Channel Activating Avermectins, Figure 11
The avermectins are a group of closely related macrocyclic lactones isolated from the fungus Streptomyces avermitilis. The basic structural motif of the avermectins (they are macrocyclic lactones) is evident in the natural product avermectin B1a, which is the principal constituent of the insecticide abamectin. Chemical modification of avermectin B1a has yielded a number of semi-synthetic materials. One of the most important is the compound emamectin (4"-epimethylamino-4"-deoxyavermectin B1a), which has high insecticidal activity against caterpillars. The avermectins are insoluble in water. Both abamectin and emamectin have fairly high mammalian toxicity, but their translaminar movement into treated leaves, oral activity against insect pests, and rapid breakdown in sunlight are all favorable properties from an IPM standpoint.
Avermectin intoxication in mammals begins with hyperexcitability, tremors, and incoordination, and later develops into ataxia and coma-like sedation. In insects and nematodes poisoned by avermectins, ataxia and paralysis are the major signs of intoxication, with little or no hyperexcitation.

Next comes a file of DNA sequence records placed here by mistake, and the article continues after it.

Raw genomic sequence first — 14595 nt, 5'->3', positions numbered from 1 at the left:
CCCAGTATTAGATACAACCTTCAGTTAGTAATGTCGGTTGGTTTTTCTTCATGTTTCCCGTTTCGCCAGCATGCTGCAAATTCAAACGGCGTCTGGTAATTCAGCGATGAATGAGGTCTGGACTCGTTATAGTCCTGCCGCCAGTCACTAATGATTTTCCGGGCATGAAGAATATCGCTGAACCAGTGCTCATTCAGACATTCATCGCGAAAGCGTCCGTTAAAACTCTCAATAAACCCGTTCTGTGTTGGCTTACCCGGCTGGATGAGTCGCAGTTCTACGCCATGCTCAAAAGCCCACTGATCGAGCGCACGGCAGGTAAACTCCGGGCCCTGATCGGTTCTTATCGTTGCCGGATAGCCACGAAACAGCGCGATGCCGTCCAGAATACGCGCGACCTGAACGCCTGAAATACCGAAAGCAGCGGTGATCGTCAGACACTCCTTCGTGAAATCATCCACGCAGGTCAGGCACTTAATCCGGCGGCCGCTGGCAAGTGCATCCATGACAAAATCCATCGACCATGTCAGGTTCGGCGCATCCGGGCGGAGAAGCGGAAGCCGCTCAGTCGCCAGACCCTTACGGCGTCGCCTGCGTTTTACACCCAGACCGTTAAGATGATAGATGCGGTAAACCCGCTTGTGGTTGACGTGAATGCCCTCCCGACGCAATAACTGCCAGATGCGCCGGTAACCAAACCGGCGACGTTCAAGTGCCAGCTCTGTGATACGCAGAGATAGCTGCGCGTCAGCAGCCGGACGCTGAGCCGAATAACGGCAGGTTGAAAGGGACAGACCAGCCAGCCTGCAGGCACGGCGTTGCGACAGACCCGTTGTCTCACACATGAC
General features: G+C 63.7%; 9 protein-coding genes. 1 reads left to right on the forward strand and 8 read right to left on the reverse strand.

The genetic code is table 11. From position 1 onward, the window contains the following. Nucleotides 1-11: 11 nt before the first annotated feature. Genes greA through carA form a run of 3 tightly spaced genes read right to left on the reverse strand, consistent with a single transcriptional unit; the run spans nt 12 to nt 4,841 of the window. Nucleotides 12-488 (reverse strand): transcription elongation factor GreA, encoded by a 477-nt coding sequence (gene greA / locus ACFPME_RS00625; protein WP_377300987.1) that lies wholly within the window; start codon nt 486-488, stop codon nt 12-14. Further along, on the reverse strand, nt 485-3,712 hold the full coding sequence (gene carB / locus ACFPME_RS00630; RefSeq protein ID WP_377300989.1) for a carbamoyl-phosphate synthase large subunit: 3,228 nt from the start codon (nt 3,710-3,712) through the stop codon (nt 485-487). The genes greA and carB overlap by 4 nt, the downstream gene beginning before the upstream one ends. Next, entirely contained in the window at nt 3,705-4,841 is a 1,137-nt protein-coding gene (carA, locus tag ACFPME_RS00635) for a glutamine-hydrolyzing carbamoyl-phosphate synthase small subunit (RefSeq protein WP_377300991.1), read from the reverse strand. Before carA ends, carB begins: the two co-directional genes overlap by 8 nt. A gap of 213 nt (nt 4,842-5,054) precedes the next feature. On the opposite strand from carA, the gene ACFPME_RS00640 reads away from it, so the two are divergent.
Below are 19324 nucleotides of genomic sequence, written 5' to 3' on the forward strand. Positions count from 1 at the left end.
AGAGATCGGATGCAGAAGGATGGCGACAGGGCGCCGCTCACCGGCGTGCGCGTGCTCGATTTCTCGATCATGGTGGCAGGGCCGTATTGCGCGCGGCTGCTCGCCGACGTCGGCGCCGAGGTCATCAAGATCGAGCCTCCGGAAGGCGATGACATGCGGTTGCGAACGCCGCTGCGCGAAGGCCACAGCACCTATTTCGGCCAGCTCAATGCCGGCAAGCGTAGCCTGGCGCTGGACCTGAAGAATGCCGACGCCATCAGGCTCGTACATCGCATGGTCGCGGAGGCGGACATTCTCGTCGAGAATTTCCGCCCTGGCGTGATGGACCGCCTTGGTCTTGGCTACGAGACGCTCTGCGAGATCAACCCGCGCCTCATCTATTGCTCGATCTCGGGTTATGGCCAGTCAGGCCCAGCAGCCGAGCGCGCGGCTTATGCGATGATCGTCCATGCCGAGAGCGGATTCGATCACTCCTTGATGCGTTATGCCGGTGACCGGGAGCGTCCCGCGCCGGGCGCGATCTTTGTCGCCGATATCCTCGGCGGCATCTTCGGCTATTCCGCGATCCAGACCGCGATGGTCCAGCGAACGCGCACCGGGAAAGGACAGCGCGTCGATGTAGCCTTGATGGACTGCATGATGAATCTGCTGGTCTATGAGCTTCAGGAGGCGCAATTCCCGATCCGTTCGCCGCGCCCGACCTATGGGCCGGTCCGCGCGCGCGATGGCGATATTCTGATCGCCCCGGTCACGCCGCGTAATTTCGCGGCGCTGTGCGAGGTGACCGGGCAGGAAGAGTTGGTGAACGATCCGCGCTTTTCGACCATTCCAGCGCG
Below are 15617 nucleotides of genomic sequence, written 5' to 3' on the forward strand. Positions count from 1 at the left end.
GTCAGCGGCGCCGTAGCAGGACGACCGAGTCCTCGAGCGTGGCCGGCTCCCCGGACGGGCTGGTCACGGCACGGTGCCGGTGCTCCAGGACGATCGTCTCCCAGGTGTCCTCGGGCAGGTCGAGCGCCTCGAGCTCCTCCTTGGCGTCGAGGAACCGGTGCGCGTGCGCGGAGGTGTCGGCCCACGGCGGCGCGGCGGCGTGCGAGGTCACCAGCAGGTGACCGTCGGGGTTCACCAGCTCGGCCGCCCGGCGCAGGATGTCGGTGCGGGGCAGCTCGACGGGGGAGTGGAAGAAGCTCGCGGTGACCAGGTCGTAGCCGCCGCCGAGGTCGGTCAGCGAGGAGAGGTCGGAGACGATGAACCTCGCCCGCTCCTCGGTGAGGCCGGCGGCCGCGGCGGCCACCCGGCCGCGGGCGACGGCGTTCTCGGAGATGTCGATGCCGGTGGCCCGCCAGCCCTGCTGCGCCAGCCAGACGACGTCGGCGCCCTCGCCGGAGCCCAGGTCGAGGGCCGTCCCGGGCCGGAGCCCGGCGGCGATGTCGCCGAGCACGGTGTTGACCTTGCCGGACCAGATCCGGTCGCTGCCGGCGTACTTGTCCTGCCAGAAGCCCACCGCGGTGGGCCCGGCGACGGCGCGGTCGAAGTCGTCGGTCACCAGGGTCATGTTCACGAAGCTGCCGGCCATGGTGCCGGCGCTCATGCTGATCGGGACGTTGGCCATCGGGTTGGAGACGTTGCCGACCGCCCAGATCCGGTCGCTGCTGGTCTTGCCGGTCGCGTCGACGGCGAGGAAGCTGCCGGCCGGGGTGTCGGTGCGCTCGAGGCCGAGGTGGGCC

The avermectins block electrical activity in vertebrate and invertebrate nerve and muscle by increasing the membrane conductance to chloride ions. The effect is similar to that of GABA, but is essentially irreversible (Action of Insecticides on Synaaptic Receptors, Figure 6). In tissues containing GABA receptors, the avermectin-dependent conductance increase is often accompanied by a loss of sensitivity to exogenously applied GABA and this GABA blocking action may be responsible for the transient tremor observed in mammals. The avermectins are fairly indiscriminate in their action, and can affect a variety of other ligand- and voltage-gated chloride channels. Especially important are the glutamate-gated chloride channels of insect and nematode skeletal muscle, which may mediate avermectin-induced muscle paralysis in these organisms (The Nerve Impulse, Neuromuscular Transmission and Action of Insecticides, Figure 2).
Respiration Inhibitors and Uncouplers, Figure 12
Compounds that disrupt energy metabolism have been identified from both natural and synthetic sources. An important natural product is rotenone, which is derived from Cube or Derris root. The synthetic compounds in this group include a number of nitrogen-containing heterocycles, such as fenazaquin and pyridaben. Other compounds include the amidinohydrazone, hydramethylnon and the perfluorooctanesulfonamide, sulfluramid. All of these materials have low solubility in water, and they are of low to moderate toxicity to mammals. It is interesting to note that the highest acute toxicity is observed for the natural product rotenone. This compound is also highly toxic to fish.